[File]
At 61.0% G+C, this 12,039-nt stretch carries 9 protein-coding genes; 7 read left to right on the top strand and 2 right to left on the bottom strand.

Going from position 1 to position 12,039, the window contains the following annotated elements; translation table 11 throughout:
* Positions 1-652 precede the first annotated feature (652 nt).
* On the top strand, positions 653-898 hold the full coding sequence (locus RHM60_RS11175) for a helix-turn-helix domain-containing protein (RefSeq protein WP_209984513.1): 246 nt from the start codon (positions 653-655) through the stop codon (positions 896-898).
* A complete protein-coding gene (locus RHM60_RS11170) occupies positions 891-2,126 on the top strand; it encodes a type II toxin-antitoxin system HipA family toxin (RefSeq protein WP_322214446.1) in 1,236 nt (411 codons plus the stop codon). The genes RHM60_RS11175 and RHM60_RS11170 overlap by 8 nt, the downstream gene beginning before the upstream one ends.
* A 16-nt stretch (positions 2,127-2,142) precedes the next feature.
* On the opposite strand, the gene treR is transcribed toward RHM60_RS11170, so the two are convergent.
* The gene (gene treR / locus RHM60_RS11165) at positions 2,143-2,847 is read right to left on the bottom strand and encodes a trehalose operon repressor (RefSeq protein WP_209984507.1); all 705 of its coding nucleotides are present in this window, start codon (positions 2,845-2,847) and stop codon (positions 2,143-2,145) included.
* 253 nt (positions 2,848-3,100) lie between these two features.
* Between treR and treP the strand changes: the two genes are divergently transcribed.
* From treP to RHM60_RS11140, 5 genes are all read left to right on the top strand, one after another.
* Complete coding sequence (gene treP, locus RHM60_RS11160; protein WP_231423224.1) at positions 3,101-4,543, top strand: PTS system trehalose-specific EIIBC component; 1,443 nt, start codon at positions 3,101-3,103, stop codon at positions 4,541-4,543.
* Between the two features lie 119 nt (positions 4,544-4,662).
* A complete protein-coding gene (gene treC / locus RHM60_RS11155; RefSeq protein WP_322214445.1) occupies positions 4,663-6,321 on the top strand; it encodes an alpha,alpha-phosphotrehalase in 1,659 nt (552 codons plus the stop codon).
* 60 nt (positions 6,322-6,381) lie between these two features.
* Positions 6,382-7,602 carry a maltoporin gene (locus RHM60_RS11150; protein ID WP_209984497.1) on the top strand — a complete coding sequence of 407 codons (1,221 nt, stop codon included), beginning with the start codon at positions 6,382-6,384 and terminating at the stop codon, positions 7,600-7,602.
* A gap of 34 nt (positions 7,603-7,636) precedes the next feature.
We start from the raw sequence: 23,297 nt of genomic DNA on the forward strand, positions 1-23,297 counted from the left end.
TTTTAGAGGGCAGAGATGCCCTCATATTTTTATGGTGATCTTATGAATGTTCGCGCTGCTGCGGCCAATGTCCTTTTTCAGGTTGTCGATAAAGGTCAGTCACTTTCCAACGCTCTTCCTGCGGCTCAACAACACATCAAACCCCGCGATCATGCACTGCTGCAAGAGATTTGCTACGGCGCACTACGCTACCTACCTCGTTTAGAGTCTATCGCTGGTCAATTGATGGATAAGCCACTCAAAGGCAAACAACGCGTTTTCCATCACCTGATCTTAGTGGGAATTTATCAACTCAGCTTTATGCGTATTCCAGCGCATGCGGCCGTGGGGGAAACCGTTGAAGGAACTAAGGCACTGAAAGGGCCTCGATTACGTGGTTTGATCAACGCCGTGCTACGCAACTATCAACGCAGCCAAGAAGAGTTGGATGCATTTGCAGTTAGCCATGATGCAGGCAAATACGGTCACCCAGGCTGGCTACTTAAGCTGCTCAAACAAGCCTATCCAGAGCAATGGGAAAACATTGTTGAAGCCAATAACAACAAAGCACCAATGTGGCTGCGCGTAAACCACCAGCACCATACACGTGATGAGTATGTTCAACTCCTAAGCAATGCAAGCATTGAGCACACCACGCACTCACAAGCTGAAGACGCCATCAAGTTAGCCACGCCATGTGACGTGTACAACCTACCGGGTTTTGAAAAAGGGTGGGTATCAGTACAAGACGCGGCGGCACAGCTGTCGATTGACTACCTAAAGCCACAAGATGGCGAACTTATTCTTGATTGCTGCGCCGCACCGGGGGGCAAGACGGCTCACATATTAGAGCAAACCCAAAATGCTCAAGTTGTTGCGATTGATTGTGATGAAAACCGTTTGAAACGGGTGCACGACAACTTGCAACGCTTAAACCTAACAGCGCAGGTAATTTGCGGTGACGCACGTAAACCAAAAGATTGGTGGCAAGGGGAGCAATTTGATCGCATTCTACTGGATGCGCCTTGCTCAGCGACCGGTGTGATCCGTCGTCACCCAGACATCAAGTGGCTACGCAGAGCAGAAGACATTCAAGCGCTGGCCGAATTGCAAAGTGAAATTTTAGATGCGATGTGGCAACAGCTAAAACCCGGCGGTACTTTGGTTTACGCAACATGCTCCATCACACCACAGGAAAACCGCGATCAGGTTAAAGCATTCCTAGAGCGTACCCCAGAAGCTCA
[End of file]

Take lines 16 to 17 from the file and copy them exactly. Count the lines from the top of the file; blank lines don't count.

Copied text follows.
* Positions 6,382-7,602 carry a maltoporin gene (locus RHM60_RS11150; protein ID WP_209984497.1) on the top strand — a complete coding sequence of 407 codons (1,221 nt, stop codon included), beginning with the start codon at positions 6,382-6,384 and terminating at the stop codon, positions 7,600-7,602.
* A gap of 34 nt (positions 7,603-7,636) precedes the next feature.